Where people named multiple pubs, we’ve ignored all but the first one mentioned in their Tweet. That’ll teach ’em.
We noticed one satirical answer – the Wetherspoon in Preston that was controversially named best pub in town last week – but others might have slipped through the net.
First, here’s a list of all the pubs that got more than one nomination – a very decent list, which overlaps with our personal favourites to some degree.
The Great Western, Wolverhampton
The Hope, Carshalton
The Grove, Huddersfield
The Free Trade Inn, Newcastle
The Bell, Aldworth
The Old Ship, Seahouses
The Ship & Mitre, Liverpool
(We really must get to the Hope. This is getting embarrassing.)
Now, here’s the full list.
You might not like every pub suggested but the point is, to someone, somewhere, these pubs were special enough to warrant a response, which means they’re probably at least worth sticking a nose into if you find yourself in the area.
I ended up sat in Bottles & Books on my own on Friday night, hovering around the edge of a conversation about beer that made me feel totally ignorant and out of touch.
Bottles & Books is our local craft beer phantasmagorium, with fridges full of cans, a wall of bottles, and a few taps of draught beer served by the third and two-thirds measure.
On Friday, the discussion turned to IPA, and it was when I heard this sentence that I knew I was out of my depth:
Brut IPA died a death fairly quickly, didn’t it? And NEIPA just tastes a bit… old fashioned. It’s all about the Hudson Valley style now.
Hudson Valley? Is that a region? Yes, but it’s also a brewery, as profiled in this article, which has a headline apparently designed to annoy conservative beer geeks who already think brewing has been fatally compromised by the amateur tendency:
Hudson Valley Brewery Makes Beer Based on Instinct, not Instructions
Sour IPA is, I gather, the long and short of it, and sure enough, when Jess and I went to the Left Handed Giant taproom yesterday, there was one on the menu.
We gave up trying to stay on top of trends years ago but there was something intoxicating about all this new information, all the names and details, that made me think… Should we try?
The odd educational eavesdropping session probably wouldn’t do us any harm, at least.
What if we tasted beer in some sort of historic reverse? That is, starting with a particular type of beer as it is brewed today, and following it with previous episodes of the same beer… I ask this, and ask it this way, because the Game of Thrones returns Sunday, and like Zak Jason I didn’t start watching the series when it debuted in 2011 and haven’t since.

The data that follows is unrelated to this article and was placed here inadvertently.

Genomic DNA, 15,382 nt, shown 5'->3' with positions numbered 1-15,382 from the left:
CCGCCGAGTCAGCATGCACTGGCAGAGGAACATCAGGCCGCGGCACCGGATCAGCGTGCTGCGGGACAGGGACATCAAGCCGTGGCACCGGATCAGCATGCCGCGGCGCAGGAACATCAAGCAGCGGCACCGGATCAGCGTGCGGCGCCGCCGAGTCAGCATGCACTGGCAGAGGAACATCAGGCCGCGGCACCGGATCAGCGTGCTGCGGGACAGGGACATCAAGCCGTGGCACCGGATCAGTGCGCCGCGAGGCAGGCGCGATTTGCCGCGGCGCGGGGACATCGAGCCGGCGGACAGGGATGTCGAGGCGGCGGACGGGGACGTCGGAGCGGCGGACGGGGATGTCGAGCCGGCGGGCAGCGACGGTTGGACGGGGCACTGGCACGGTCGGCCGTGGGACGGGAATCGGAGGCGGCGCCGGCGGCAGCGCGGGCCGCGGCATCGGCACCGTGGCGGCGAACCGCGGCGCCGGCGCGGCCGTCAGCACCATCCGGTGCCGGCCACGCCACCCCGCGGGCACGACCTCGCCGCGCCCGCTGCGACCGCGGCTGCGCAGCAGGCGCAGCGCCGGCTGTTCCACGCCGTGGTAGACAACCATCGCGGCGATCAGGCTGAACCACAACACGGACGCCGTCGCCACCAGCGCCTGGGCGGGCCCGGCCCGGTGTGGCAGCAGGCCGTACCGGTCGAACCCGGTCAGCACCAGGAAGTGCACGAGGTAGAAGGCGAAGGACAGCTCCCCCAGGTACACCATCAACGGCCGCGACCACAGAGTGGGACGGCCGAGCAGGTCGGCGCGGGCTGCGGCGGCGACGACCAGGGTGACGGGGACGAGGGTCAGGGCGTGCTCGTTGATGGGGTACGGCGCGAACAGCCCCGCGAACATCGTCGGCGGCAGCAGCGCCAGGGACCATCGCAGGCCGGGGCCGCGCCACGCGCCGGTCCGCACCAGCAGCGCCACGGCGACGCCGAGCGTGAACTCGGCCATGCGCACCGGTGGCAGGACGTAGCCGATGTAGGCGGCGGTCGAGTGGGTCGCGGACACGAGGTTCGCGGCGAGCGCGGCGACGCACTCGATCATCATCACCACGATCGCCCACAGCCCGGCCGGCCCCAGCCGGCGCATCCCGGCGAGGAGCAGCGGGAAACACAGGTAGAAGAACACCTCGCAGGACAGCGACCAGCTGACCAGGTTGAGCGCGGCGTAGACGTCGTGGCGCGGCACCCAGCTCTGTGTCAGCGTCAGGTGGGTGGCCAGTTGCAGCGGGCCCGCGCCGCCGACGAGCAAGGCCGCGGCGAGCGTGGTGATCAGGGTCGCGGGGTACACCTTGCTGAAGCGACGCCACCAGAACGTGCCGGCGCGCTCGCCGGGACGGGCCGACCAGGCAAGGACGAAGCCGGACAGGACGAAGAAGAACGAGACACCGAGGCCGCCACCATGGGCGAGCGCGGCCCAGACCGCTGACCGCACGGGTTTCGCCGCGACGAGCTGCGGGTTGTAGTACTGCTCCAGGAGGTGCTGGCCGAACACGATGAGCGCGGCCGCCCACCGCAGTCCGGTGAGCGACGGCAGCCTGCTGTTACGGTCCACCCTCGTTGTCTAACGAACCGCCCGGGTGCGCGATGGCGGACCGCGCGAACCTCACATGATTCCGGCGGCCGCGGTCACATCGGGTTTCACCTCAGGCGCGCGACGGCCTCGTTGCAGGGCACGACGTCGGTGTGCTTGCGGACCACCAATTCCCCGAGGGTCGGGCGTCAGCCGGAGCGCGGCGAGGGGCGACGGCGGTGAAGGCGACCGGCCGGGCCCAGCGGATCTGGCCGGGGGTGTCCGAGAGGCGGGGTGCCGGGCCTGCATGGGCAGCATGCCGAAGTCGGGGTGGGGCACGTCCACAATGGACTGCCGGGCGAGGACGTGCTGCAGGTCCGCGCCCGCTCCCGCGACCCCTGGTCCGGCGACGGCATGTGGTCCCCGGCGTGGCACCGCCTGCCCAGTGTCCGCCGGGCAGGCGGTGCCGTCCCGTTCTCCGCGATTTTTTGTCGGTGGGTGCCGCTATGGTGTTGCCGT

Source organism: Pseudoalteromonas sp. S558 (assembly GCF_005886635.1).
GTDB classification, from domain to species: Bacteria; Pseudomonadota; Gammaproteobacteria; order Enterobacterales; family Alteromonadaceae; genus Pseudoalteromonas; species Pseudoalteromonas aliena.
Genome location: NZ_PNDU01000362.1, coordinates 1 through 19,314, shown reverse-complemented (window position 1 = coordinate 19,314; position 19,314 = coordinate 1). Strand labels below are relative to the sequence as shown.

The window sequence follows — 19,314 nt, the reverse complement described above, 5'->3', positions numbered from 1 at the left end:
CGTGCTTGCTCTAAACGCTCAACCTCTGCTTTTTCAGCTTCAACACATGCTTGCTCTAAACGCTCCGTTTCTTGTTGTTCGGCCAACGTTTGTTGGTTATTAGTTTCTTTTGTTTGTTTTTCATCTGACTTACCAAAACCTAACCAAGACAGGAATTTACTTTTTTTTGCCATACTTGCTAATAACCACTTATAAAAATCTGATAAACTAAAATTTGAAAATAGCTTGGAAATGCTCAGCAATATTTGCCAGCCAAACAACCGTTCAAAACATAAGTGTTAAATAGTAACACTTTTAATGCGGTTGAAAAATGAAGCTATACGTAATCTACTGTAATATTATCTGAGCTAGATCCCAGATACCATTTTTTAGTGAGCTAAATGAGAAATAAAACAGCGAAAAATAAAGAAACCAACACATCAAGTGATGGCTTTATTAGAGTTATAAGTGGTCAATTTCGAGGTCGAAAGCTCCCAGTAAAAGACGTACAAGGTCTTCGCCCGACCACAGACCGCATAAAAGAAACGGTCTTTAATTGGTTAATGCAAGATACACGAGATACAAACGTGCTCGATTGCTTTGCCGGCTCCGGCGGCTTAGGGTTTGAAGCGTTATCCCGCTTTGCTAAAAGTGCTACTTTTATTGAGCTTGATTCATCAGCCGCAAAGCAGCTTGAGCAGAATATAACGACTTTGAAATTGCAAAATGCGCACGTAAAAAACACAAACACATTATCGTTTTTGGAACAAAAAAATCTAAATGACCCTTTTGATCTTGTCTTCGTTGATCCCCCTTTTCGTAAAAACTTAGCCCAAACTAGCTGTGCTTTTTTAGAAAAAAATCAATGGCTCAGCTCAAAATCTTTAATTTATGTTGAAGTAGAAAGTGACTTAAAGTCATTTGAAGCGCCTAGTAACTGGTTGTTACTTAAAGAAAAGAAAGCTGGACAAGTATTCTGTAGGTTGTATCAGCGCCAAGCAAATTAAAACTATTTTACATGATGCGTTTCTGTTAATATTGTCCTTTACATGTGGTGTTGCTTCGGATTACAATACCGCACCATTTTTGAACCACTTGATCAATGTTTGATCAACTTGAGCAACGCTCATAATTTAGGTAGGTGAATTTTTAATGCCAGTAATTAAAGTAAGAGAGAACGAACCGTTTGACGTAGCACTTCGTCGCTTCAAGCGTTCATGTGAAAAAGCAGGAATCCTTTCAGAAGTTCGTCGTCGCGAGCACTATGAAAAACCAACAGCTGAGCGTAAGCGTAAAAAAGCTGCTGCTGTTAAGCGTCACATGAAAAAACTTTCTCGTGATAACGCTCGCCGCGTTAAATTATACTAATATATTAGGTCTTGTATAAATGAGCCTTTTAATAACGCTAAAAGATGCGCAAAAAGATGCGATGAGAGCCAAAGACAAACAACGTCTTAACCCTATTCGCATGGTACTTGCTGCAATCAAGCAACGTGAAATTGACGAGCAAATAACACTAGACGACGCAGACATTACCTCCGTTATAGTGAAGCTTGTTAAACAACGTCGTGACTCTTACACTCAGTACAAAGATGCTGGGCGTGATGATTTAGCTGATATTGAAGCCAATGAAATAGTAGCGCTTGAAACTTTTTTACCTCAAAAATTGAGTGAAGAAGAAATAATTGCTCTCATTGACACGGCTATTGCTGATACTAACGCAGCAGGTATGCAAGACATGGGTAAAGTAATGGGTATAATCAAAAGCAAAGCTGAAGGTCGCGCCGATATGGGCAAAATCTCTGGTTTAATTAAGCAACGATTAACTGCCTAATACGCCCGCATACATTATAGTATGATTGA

Emaillerie Belge is the last enamel advert producer in the Low Countries, and it has been making ad panels for Belgian breweries for almost a century… The company survived a tumultuous 20th century and several flirtations with bankruptcy. Now under new management, it’s working to recapture the glory days of the enamel ad industry, betting that its small scale, custom, and high quality output can succeed against low-cost, industrial enamel producers.
Rossini, then, was blander but definitely smoother and more full-bodied. There’s a bread or biscuit malt character that made me think of Bavarian helles more than Italian or Dutch pils. The finish was clean and the whole thing very satisfying to drink. Dull helles beats crappy pils any day of the week.
“When we told participants that a woman-brewed beer had won an award, they rated is just as highly as if it was brewed by a man,” says [Shelley J.] Correll. “It seems that awards vouch for the competence of the woman.”
Beer snobs also are unaffected by the gender of the brewer, notes [Sarah A.] Soule.
“We find that individuals who have some degree of expertise or who really know about a product tend to focus on its features and don’t care whether it’s manufactured by men or women,” she says.
I’ve been a member of CAMRA for thirty-eight years, for most of that period as a Life Member. I’ve done thousands of hours of unpaid work for it. When I took up Life Membership, at a bargain price available at the time, a friend made the point that he wouldn’t do so, as it removed the potential sanction of resigning, if the organisation took a policy stance he strongly disagreed with. To jack it in would clearly be an exercise in cutting off my nose to spite my face, and ironically would actually save CAMRA money. But if I was an annual member, I’d certainly think long and hard about whether it was worth renewing, and it makes me much less inclined to lift a finger to help the organisation except out of loyalty to friends.